The Canadian Centre of Policy Alternatives has released a report that maps a complete list of licensed child care spaces in Canada. The report sets in contrast the number of children in a given postal code against the number of licensed spaces in that postal code.
Caseworkers at the Community Justice Society are optimistic going into conciliation talks next Tuesday that their demands for wage fairness will be respected. The seven employees, members of CUPE 4764, are asking for a similar wage structure to probation officers, who earn considerably more than caseworkers yet have almost identical qualifications and responsibility.
The National Executive Board (NEB) observed a minute of silence to reflect upon the loss of members in our CUPE family. Remembered were: Brother Xiaochun Luo, Local 500, workplace fatality; Sister Renuka Amarasinghe, Local 4400; Brother Simon Cudworth, Local 1858; Sister Stacey Laidlaw, Local 873; Brother Ray Arsenault, retired staff; Brother George Wilson, retired staff; Brother Denzil D’Souza, retired staff.
Canadian Labour Congress
CUPE NS President Nan McFadgen along with senior CUPE staff met with Minister of Labour Mark Furey yesterday to highlight the work CUPE members are doing in the province and to establish neutral ground on which to work together on common interests.
Both sides agreed that better communications, resources and timing could help resolve issues, especially in health care where reorganization has resulted in a lot of change and stress for employees.
Members of the Canadian Union of Public Employees (CUPE) Local 2073, representing workers who provide services for the Deaf, Oral Deaf, Deafened and Hard of Hearing community at 24 offices across Ontario, have ratified a new collective agreement with the Canadian Hearing Society (CHS).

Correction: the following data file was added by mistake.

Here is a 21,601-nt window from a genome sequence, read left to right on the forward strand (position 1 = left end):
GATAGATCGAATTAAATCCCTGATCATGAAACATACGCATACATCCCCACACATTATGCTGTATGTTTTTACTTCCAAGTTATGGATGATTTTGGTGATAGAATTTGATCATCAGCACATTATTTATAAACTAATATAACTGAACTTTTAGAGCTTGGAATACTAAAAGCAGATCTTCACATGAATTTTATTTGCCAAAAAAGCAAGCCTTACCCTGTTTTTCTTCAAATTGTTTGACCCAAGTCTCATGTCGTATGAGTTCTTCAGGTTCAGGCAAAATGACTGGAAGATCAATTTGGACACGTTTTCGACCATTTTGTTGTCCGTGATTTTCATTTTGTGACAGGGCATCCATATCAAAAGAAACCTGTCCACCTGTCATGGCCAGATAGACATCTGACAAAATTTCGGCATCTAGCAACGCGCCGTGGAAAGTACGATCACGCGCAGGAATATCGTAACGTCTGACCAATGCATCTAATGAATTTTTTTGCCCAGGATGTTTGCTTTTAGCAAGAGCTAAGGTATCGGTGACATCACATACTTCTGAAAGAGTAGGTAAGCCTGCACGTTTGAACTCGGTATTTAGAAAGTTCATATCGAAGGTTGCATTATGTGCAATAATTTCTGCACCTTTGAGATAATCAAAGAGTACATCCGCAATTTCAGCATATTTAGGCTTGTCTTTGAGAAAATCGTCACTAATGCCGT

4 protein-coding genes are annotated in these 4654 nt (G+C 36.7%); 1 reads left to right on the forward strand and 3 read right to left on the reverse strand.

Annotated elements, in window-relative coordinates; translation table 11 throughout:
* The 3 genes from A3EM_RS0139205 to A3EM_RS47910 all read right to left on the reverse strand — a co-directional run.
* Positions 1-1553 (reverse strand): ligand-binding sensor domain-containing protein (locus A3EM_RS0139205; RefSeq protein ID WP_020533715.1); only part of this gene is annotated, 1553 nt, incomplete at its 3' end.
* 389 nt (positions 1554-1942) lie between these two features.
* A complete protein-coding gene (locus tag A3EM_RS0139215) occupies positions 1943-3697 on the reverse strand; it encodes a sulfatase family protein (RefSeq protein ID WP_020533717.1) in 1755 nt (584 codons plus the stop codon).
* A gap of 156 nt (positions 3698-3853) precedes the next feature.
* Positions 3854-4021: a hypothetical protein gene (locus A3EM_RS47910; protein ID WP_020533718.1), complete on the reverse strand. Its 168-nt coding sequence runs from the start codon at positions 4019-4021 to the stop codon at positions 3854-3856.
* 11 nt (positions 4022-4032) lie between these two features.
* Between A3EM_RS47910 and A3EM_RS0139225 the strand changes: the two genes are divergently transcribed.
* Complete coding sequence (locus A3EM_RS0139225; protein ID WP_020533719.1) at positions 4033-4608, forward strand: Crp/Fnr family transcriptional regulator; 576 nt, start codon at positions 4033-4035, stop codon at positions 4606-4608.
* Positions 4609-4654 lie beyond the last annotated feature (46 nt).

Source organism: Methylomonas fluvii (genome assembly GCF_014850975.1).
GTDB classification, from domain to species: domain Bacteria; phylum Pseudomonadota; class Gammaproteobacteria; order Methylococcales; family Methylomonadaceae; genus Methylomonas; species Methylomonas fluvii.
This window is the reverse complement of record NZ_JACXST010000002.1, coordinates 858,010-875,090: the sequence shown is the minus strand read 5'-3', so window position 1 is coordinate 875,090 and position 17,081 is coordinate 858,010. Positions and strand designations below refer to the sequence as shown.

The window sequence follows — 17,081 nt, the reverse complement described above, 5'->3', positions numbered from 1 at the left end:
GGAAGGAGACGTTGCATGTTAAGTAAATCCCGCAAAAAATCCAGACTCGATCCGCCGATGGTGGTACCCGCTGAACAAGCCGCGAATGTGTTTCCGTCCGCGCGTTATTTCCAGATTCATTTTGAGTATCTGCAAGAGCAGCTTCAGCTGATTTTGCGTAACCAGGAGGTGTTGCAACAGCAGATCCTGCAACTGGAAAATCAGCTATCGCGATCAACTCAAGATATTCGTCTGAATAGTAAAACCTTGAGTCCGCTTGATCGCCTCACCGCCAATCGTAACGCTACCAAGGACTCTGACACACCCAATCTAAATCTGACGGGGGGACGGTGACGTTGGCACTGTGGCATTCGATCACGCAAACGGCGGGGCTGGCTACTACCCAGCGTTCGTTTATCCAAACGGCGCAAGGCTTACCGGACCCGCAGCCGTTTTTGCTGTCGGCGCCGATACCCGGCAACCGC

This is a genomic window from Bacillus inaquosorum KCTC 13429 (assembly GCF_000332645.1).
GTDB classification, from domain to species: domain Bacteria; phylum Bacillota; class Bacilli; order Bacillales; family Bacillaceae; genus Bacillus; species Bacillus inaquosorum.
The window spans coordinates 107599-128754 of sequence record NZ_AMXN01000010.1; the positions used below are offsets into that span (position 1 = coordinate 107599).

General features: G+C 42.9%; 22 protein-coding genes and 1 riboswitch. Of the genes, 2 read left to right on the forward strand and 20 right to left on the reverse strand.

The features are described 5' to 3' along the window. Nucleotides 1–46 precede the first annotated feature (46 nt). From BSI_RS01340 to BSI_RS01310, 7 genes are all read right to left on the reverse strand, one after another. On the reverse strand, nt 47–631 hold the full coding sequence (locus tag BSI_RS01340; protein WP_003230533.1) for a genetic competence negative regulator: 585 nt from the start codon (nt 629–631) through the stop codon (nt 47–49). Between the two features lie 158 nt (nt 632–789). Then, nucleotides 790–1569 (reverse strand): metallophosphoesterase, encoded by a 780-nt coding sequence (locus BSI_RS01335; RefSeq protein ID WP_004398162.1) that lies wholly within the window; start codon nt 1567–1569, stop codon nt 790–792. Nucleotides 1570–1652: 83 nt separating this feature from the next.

The Canadian Union of Public Employees is disappointed in today’s ruling in Janus v. AFSCME (American Federation of State, County and Municipal Employees), arguing it weakens the power of workers everywhere.
The US Supreme Court, in a 5-4 decision, ruled to strip labour unions of their ability to collect “agency fees.” Agency fees are like union dues for workers who benefit from collective agreements but who never signed a union card. Twenty-two states currently allow public sector unions to charge agency fees.
Members of CUPE 4797 have ratified a new collective agreement with the Northwest School Division. The deal was signed by both the Board of Education and the Local’s bargaining committee on June 15, 2018.
The new contract includes a wage increase of 3.75 per cent over three years, improvements to vacation entitlement for caretakers, and a number of improvements in language.
“Our members are the backbone of the education system and we are pleased our local was able to reach a deal with Northwest School Division,” said Denis Ouellette, President of CUPE Local 4797.
CUPE, representing clerical workers at the New Waterford Consolidated and Northside General hospitals, says the announcement to close both facilities came out of the blue with no prior consultation with employees or the communities served by the hospitals.
“This is a huge loss for two communities that are already struggling with unreliable and inaccessible hospital services and beds,” says CUPE NS President Nan McFadgen. “To not consult with the communities that will be affected by this dismantling of services is disrespectful to say the least.”
The more than 1,300 CUPE members who work in B.C.’s community health sector play an important role in health care service delivery, adding value to their communities while facing workload and other significant challenges on a daily basis, a new pair of CUPE videos reveals.